"Horror films don't create fear. They release it."
— Wes Craven
In 1996, my mom dropped my best friend, Matt Orwig and I off at the local multiplex so we could sneak in and see a horror movie that would redefine getting the hell scared out of you at the cinema called SCREAM. This film gave second wind and brought back the hyper-popularity to the seemingly retired slasher sub-genre, and SCREAM opened the floodgates for copycat movies that still follow its formula to this very day.
SCREAM is still so widely popular because it is a scary movie like none other. The very self-aware horror film winks at the audience as it lampoons all of the conventional slasher tropes by comically using them throughout the movie while still making moviegoers fear the reaper. SCREAM bleeds brilliance.
I became tenaciously obsessed with this movie. A year later, my mom took me to Suncoast Video (the same video store to give me my first job at 16) and I bought every version of SCREAM available on VHS, including the widescreen one (which taught me about aspect ratios) that exclusively had a few extra scenes in it. Like many of you reading this, SCREAM changed the way I saw slasher films, old and new.
A true and funny little story: My cousins Cameron and Tyler and I made our own SCREAM movie — I still have the tape, and maybe I'll share it with you one day. I was the maniac behind the mask, and it looked funny watching it on television because I was about 5'3" then and weighed a buck twenty wet. What was so hilarious was that the cousin (Cameron) being chased by Ghostface (me) towered by a good foot and his long arms could have made a fool of the supposed-to-be-menacing killer simply by stretching one out and placing the palm of that hand on the killer's forehead while the little lunatic swings away with the knife feet away from doing any harm to his victim. Circus music would play overhead, and it would have looked like some slapstick comedy skit from the silent era. The one-size-fits-all costume was so long on my little body; it looked like a pissed off Munchkin from the Lollipop Guild was hell bent on raising some terror.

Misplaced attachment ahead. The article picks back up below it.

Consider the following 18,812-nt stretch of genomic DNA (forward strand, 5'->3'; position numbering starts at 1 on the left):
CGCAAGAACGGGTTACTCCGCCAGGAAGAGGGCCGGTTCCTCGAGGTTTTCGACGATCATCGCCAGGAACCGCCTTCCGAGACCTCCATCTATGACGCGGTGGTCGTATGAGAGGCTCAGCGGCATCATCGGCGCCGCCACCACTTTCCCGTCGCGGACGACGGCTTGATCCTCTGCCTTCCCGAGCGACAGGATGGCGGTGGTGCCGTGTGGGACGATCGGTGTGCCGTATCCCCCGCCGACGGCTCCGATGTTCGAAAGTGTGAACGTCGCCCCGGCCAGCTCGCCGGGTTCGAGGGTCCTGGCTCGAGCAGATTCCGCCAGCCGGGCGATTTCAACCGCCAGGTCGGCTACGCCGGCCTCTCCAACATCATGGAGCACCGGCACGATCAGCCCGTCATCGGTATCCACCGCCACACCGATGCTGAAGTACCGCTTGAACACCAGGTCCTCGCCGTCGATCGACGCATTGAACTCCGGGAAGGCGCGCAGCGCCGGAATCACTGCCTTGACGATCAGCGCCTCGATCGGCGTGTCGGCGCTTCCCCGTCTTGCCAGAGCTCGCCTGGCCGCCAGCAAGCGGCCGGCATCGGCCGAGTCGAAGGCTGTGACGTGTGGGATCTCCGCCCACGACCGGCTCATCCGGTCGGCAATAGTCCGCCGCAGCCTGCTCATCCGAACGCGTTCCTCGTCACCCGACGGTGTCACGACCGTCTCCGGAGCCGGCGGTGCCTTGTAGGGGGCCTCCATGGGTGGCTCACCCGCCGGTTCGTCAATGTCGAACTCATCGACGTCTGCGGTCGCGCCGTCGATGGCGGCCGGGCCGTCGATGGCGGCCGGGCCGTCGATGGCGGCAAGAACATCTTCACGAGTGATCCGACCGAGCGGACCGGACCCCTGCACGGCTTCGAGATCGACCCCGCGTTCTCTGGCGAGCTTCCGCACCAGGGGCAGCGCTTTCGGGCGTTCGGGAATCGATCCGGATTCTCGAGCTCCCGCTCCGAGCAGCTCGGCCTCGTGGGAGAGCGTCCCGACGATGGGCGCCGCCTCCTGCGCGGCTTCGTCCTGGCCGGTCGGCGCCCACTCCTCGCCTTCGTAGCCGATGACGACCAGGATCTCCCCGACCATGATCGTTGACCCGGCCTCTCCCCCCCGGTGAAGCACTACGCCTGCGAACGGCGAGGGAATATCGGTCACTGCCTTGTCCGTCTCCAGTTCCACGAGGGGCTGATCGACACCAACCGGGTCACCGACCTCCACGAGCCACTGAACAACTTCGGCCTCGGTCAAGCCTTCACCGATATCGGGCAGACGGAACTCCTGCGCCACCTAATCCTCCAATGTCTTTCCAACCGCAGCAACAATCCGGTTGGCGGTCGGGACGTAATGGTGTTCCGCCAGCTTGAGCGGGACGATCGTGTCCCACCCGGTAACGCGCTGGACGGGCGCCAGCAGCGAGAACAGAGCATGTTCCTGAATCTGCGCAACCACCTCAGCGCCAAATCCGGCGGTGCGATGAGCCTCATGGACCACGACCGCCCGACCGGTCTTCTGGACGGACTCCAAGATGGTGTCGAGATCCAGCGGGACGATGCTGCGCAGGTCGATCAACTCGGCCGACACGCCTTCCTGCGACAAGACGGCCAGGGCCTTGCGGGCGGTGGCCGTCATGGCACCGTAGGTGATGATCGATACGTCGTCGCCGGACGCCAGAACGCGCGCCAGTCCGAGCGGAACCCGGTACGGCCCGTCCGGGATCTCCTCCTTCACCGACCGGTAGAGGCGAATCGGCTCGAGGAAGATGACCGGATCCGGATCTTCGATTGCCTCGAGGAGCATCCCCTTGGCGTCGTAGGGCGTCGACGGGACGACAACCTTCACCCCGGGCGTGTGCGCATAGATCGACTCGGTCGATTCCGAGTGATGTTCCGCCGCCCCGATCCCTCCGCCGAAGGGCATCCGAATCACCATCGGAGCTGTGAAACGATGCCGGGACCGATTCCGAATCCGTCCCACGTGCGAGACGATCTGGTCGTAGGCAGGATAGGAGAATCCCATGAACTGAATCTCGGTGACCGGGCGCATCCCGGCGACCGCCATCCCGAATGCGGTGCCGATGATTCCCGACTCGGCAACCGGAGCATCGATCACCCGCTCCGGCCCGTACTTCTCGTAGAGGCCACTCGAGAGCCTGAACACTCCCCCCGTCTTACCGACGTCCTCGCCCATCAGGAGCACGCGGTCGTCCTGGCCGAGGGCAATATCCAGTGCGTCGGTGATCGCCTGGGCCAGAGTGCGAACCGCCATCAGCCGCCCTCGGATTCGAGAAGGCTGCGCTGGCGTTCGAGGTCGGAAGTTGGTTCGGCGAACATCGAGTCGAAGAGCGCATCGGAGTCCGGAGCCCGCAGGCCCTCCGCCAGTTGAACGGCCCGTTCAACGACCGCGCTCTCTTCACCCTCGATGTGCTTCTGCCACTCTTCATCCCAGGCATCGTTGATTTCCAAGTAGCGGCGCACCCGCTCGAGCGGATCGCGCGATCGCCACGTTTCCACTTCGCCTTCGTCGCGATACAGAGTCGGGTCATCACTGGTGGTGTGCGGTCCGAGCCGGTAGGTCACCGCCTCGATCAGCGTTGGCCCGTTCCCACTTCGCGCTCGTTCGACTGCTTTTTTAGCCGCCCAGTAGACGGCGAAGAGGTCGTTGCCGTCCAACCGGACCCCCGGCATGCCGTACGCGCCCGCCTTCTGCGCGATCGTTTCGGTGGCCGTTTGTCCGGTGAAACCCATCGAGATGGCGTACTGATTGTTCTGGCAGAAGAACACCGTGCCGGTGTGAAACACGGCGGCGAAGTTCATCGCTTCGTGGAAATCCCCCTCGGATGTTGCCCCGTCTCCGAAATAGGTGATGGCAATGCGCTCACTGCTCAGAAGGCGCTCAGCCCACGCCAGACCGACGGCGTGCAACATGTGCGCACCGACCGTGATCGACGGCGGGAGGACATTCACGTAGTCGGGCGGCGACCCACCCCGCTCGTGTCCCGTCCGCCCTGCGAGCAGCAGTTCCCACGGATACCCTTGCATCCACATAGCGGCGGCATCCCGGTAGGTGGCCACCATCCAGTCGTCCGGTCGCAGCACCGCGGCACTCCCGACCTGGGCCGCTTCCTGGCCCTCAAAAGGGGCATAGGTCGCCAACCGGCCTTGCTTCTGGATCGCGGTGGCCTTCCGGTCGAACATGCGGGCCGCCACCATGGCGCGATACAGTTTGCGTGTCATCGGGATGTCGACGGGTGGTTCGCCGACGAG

To us, we made an incredible and scary movie of our favorite scary movie. It didn't matter that it was only two minutes long, full of continuity errors, cheap editing, and bad acting, it was a masterpiece, and our parents were kind enough to make us believe so.
Yesterday it was announced that Wes Craven, the slasher master responsible for SCREAM and one of the most iconic horror characters in film history, Freddy Krueger, as well as many other scary movies that would get the remake treatment decades later because they are that good, passed away from brain cancer.
The news of his passing is miserable, but it's comforting to know he lived a long, prosperous life and immortalized himself as one of the most prolific figures in cinema through his movies. He left us with a rather amazing body of work. Wes Craven was a rare breed with copious amounts of creativity who looked though the lens in a different way while taking giant leaps of faith, especially at the beginning of his career when all he had to work with was a shoestring budget and his wild imagination.
Rest in peace, Mister Craven. Thank you for the thrills and chills.